Trouble in Paradise refers to my collection of horror/crime stories set in beautiful locations. After reading Penelope Lively’s 'fictional memoir' Making It Up (2005) and under the influence of Roald Dahl's Tales of the Unexpected (1970s-1980s), I embarked on the stories using this loose theme.
The first idea was to create several strands of (one's own) life that didn’t happen, the roads not taken, the decisions not made – in other words, each story would reflect a journey within my life where I self-consciously either did or didn’t do something. For example, I went to university, but what if I'd gone into the military, and the military was alarmingly like experiences I had elsewhere. Cue story.
Similarly I came to live in America in 2003 but what if my decision had been to go to Australia? How would these decisions have affected my career, my relationships, and the universal question, what kind of person would I have become?
The second method is to base each story around a location I know well, set up a kind of potential happiness, and then intrude with a shocking event – often inspired by the haunting short stories of Patricia Highsmith (whose biography I have just read and found fascinating). Hence the title Trouble in Paradise aims for a kind of unnerving everyday quality.
Combining these two methods would give me a narrative strand to explore in my mind while writing (my own past), plus characters that are essentially versions of myself (though not necessarily the same age or gender). A horrific turn of events then occurs in a place that at first appears normal, pleasant, relaxing, exciting, or otherwise agreeable to the unknowing protagonist.
Here are a few brief examples of stories for the collection (as inspired by my own life):
The Obituary Writer (Washington, DC)
After living in Washington, DC for five years (as I have) opposite the State Department and four blocks from the White House on the George Washington University campus, I would like to write about this strange place. The power capital of the world, DC suffers from a vacuum – at weekends it is very quiet around these huge government buildings, an eerie feeling for such a famous and monumental landscape.
This leads me to create the character of an everyday office drone (a clerk) who would work in my neighboring building, the anonymously named General Services Administration Building. As it turns out in the story, Mr. Fedex (a humiliating name while working for the federal government) actually has an interesting if depressing job, writing obituaries for unknown government workers for the in-house government magazine.
But what happens when he sees an obituary for a woman he knows is still alive? Should he let the woman get away with fraud? The incident inspires him to dare to escape his job, but instead he finds solace in manipulating the obituaries (just adding or removing a detail here or there for his own entertainment), with the idea that he will get caught (and be forced to change his life). But he doesn’t get caught. And so suddenly his job is filled with all kinds of new potential.
But for how long can he maintain the charade (creating exciting new lives for dead people in print) before there’ll be trouble from the federal bosses who sit upstairs looking out over the National Mall?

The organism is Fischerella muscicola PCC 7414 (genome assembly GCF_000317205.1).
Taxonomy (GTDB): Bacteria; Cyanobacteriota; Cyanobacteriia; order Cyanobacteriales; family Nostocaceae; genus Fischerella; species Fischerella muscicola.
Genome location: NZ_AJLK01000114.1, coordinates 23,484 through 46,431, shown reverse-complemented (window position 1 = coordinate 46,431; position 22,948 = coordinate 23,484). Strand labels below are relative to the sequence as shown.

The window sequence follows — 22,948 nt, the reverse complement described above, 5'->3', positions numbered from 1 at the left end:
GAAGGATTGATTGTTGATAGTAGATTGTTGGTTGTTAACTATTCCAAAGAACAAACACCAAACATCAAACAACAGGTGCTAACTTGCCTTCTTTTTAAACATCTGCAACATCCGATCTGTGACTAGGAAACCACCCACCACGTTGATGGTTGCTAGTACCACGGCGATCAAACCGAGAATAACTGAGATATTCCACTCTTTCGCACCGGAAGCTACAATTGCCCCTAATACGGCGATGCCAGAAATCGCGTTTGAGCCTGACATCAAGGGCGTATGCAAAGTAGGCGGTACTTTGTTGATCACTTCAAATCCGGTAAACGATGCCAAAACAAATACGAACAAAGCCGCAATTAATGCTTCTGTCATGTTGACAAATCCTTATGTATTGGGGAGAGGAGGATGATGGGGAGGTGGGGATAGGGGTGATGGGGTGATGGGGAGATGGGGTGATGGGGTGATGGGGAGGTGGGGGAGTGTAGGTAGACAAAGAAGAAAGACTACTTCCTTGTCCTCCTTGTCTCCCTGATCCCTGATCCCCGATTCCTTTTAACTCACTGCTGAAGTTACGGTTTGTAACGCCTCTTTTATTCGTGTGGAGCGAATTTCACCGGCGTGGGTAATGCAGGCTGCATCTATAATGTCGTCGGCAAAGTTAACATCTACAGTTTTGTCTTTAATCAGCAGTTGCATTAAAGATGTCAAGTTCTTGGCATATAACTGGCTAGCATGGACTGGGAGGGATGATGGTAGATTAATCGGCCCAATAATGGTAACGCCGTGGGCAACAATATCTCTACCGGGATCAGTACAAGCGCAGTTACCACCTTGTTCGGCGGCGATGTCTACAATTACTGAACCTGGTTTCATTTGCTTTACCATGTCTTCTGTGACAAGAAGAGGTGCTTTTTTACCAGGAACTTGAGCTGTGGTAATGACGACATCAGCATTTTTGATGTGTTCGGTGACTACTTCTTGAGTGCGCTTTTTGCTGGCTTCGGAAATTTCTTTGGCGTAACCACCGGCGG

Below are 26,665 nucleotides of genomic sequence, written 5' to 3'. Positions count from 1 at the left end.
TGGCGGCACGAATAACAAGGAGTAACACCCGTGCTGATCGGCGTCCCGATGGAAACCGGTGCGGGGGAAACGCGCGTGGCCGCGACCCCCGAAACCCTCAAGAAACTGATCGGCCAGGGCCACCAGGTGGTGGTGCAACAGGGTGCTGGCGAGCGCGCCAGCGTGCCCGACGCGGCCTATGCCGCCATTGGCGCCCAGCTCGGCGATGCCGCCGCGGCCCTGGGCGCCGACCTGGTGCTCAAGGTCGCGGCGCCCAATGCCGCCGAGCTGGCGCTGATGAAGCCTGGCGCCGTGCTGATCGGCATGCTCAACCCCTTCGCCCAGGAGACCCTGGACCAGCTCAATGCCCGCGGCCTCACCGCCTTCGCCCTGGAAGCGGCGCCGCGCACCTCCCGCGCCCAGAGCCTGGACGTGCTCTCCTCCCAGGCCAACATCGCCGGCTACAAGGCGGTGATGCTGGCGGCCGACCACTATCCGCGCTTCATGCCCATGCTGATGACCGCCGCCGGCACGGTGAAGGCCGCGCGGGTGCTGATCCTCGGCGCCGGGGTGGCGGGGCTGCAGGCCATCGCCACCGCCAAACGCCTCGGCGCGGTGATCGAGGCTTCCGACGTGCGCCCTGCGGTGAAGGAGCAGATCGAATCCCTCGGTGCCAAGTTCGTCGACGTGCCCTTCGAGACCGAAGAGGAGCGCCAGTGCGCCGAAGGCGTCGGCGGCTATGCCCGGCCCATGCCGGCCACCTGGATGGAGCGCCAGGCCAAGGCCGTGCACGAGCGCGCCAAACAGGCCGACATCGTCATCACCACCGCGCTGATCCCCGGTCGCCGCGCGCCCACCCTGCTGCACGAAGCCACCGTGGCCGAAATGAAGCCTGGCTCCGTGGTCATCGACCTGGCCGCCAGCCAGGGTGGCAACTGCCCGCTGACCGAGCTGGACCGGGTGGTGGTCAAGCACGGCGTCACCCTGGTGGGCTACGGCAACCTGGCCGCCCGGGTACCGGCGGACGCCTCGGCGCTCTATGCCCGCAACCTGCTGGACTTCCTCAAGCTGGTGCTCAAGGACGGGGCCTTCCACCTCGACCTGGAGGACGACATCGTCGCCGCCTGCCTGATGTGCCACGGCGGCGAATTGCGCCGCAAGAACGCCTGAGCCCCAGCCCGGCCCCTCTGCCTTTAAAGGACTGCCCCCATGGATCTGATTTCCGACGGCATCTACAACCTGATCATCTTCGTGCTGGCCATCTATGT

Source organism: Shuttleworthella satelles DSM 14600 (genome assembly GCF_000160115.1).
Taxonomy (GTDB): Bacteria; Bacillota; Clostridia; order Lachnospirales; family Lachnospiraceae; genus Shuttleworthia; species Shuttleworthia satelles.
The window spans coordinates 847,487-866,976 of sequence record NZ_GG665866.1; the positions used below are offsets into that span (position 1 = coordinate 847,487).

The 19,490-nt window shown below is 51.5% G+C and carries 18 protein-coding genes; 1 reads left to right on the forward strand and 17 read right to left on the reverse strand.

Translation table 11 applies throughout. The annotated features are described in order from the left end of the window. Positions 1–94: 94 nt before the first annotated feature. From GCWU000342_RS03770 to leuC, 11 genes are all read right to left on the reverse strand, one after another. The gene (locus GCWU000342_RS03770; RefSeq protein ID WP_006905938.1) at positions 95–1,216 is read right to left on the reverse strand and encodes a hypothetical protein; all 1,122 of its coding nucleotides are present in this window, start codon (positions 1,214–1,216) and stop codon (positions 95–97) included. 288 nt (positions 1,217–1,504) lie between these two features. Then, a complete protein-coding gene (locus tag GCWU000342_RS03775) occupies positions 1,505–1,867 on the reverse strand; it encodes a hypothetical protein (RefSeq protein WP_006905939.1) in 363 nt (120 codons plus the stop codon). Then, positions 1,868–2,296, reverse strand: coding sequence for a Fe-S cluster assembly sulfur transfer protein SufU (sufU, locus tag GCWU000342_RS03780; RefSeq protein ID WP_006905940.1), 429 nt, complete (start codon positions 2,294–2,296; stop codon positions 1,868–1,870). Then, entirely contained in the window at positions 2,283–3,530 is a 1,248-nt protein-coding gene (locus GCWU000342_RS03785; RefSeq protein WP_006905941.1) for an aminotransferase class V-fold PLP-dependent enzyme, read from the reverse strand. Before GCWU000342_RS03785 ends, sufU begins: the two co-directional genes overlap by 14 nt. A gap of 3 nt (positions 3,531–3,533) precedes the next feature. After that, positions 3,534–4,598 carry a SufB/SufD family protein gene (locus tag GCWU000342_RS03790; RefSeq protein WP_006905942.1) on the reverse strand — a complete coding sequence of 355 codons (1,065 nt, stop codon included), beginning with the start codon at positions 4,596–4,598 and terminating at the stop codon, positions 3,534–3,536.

The Film School (London)
In one version of my past, I attended a film school in the north of England, called The Northern School of Film and Television in Leeds. The constant atmosphere there was of a kind of removed doom, the feeling that everyone was pursuing an impossible dream – of breaking into movies – and constantly fighting the realization that London was where all the film activity really happened.
But what if the film school had been in London? Where would I be now? Would life really be better? In this story, I plan to begin in Leeds with a character called Mike Small who operates the sound boom, somewhat humiliatingly, while trying to write scripts and begin a career as an assistant director. But the scripts get changed and the director repeatedly asks for more and more production value from a budget of $3000.
So when Mike successfully transfers to the London Film School and tries to forget about Leeds, what happens when the people from up north start turning up on the set, trying to ride on his coattails, trying to sabotage his new job for their own professional advantage?
The Cheating Don (Oxford)
This story is set in Oxford, a city I know well, but one I left almost a decade ago. A friend of mine still teaches English at the University of Oxford and with his recent appointment to St. John’s College, I have been turning over a story in my mind about a version of myself who never left Oxford but stayed within the university structure.
This story will delineate the middle age of an ambitious Psychology don who grows bored with his comfortable life and steady position on the college faculty – nothing is ever under threat. So one by one, he begins manipulating his students sometimes with academic favor such as boosting their grades, sometimes with minor cruelties.
Then he meets a young postgraduate but discovers that for some curious reason his charms do not work – he cannot manipulate her. And so the stakes are raised but, strangely, the girl (called Fleur) neither resists his sexual advances (even when they turn dark) nor fears his threats once she withdraws her affections from him.
Things grow complicated when he meets Fleur’s boyfriend, and both the don and the boyfriend embark on an unlikely and furtive affair themselves (the younger man being more experienced) and the girl grows both jealous and violent.
Suddenly too much is happening at this quiet Oxford college, and the don regrets his re-involvement with life. His job is threatened…his seductions are publicized in the college…and now the boyfriend is threatening to ruin his marriage…. But will Fleur, strangely, actually offer to help and put his life back together?